Sunday, November 22, 2009

Chaai.. chaai...

Tea (or Chai as it is known in India) is probably the most popular drink in the world. I always remember tea as a beverage that was meant to be drunk only during the evening hours (tea time as it is known at home). Somehow, tea was never prepared during other times, unless a guest preferred tea to coffee. Its preparation however was something weird (as I understood it later).

The process of making tea at home involved making 'tea decoction' - as if it was something like coffee! Boil water, then add tea powder (never used tea leaves at home, only tea dust), boil for some more time. Then filter it and add milk, sugar and serve. This is the way it has always prepared at home.

I always loved the tea-shop teas, which were thick by constant boiling of tea with milk. The thick tea with the masalas (cardamom and ginger) gave the liquid a whole new dimension making it more exotic and preferred.

However, it turns out that there is a lot of debate regarding the issue of making tea. This has been beautifully chronicled by George Orwell in the Evening Standard titled 'A Nice Cup of Tea' as early as 1946. In this, Orwell lists the method of making a perfect cup of tea, with specific do's and don'ts. The British, who popularised the custom of drinking tea in the West made it fashionable and an exercise of the upper class. Moreover, the subtleties of making tea, the drinking and the serving made it all the more exclusive during the Raj. Some of this has started again in India with increasing affluences and people seeking for something new to do. Tea sipping, tea tasting expeditions and tea-tourism are on the rise. There seems to be a market for Darjeeling teas that fetch $500/lb at auctions and a new breed of tea-tasters and experts similar to wine tasters.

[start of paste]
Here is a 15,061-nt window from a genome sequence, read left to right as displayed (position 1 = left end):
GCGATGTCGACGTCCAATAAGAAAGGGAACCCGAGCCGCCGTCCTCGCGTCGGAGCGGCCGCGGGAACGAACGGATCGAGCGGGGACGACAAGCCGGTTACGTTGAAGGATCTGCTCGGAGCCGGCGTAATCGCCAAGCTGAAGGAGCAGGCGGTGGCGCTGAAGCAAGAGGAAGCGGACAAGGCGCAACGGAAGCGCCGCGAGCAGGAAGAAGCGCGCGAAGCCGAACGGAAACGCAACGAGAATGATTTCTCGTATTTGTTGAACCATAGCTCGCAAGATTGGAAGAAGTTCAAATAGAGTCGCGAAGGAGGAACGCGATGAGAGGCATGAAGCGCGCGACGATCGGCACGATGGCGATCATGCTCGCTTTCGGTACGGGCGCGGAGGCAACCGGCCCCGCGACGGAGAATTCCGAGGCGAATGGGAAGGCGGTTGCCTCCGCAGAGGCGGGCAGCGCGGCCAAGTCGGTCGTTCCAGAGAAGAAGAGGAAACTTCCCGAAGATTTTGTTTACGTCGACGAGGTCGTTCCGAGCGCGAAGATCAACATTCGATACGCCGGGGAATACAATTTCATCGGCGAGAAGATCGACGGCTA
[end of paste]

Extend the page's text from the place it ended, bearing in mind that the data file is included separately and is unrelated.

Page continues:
However, there is nothing to beat the experiences of having a hot cup of chai with pakodas sitting on the veranda and reading the newspaper on a lazy Sunday; or standing under the tin sheet of a tea shop, drinking piping hot tea and eating buns.

Friday, November 20, 2009

What exactly is Indian Cinema?

Recently, I happened to attend a Japanese movie screening by the Asian Film Studies (Dept of Foreign Languages and Literature) called Dare mo shiranai (Nobody Knows). The movie was fantastic, with a very sensitive portrayal of children and how they fend for themselves when their single parent flees with her boyfriend. This movie will make Taare Zameen Par look like an amateur effort both in the acting categories and predictable story lines. This post is not about that movie but what happened after the screening.

The Professor in charge of the series was interested in screening an Indian movie every month. The themes are Romance, Musical and Comedy for February, March and April respectively. The problem is that all Indian movies think that they are musicals and romances rolled into one! Also, the subtitling and captioning is so terrible that they seem to be an afterthought rather than having been thought out carefully by the scriptwriter. Also, the nuances in dialogues and expressions, customs and traditions are invariable lost in translation.

Also, do the Shah Rukh - Aamir Khan films such as Rab Ne, Om Shanti Om, KKHH, and Dil Chahta Hai portray the real India? Or is it then starkly realistic films such as Ray's trilogy? Or Deepa Mehta's movies which we Indians consider a blemish on our culture?

I am not saying that there exist no such movies but I will leave you to think about movies adhering to these themes that you would like shown to an international audience without making fools of ourselves. I dread to think what can be shown for a war movie? Border? Gadar? Lakshya? Huh... Is that all we can manage after continuous fighting for 60 years?

(P.S: After a lot of brainstorming, my roommate and I chose Dor, Parineeta and Munnabhai MBBS for the 3 slots. Dor for its richness in portrayal of India and the nice storyline, Parineeta for the portrayal of Indian customs and color associated in the film, and Munnabhai for its comedy, though I have a feeling that the subtitles will not send anyone to fits of laughter. What movies would you have chosen?)